A world wide cyberattack that caused chaos On May 12, 2017 is still ongoing involving a ransomware named WannaCry (aka WCry). These attacks are targeting and have affected users from various countries across the globe. The WannaCry threat will encrypt data files on infected computers and ask users to pay a $300 US ransom in bitcoin to decrypt their files.
Analysis indicates the attack spreads through an SMB remote code execution in Microsoft Windows. This was announced and patched by Microsoft on March 14, 2017. That is two whole months where if a patch was allowed to be pushed to a Windows System those users would not of had an issue.
Who was not Hit?
Users who have installed an updated Patched Windows Operating System or have a quality trusted End Point Protection.
Symantec from their various end point protections was able to see this vulnerability with their Intrusion Prevention System (IPS) network protection technology, Symantec Endpoint Protection (SEP) and Norton products prior to the release of the WannaCry attacks. Symantec even picked up the attacked before it went mainstream.
Who is/was impacted?
Any unpatched Windows computer is potentially susceptible to WannaCry. Organizations are particularly at risk because of its ability to spread across networks and a number of organizations globally have been affected, the majority of which are in Europe. However individuals can also be affected. Majority of the systems that where infected were Windows XP, Vista, and 8.
Is this/was a targeted attack?
No, this is not believed to be a targeted attack at this time. Ransomware campaigns are typically indiscriminate.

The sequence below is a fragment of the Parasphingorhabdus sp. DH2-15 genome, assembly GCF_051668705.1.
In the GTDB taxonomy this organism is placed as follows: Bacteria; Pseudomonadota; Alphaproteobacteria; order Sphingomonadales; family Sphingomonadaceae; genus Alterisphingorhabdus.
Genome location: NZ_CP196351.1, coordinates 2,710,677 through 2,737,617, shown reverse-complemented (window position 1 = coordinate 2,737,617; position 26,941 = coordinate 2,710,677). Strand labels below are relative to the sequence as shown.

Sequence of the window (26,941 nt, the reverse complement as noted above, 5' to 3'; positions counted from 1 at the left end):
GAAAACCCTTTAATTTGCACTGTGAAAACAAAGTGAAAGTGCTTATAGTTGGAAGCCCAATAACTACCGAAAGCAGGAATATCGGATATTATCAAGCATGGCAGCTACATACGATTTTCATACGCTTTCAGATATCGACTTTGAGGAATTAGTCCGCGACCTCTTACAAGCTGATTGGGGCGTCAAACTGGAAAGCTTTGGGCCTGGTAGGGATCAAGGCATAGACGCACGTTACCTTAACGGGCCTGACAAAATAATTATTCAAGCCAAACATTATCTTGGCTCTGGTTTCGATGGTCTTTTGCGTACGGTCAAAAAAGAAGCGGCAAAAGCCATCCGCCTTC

Why is it causing so many problems for organizations?
WannaCry has the ability to spread itself within corporate networks without user interaction, by exploiting a known vulnerability in Microsoft Windows. Computers that do not have the latest Windows security updates applied are at risk of infection.
How is WannaCry spread?
While WannaCry can spread itself across an organization’s networks by exploiting a vulnerability, the initial means of infection—how the first computer in an organization is infected—remains unconfirmed. Symantec has seen some cases of WannaCry being hosted on malicious websites, but these appear to be copycat attacks, unrelated to the original attacks.
Have many people paid the ransom?
Analysis of the three Bitcoin addresses provided by the attackers for ransom payment indicate that at the time of writing, a total of 31.21 bitcoin ($53,845) had been paid in 207 separate transactions.
What are best practices for protecting against ransomware?
- New ransomware variants appear on a regular basis. Always keep your security software up to date to protect yourself against them.
- Keep your operating system and other software updated. Software updates will frequently include patches for newly discovered security vulnerabilities that could be exploited by ransomware attackers.
- Email is one of the main infection methods. Be wary of unexpected emails especially if they contain links and/or attachments.
- Be extremely wary of any Microsoft Office email attachment that advises you to enable macros to view its content. Unless you are absolutely sure that this is a genuine email from a trusted source, do not enable macros and instead immediately delete the email.
- Backing up important data is the single most effective way of combating ransomware infection. Attackers have leverage over their victims by encrypting valuable files and leaving them inaccessible. If the victim has backup copies, they can restore their files once the infection has been cleaned up. However organizations should ensure that backups are appropriately protected or stored off-line so that attackers can’t delete them.
- Using cloud services could help mitigate ransomware infection, since many retain previous versions of files, allowing you to roll back to the unencrypted form.
When navigating the world wide web be cautious of where you go. For hundreds of thousands of people around the world Symantec saved the day for its users, but remember The First Line of Security Is To Stay Up To Date With Software Patching. Have A Prompt Antivirus you can Trust on. Remember Stagnation or putting off an important patch could lead to a hacker gaining access to your system and it’s data.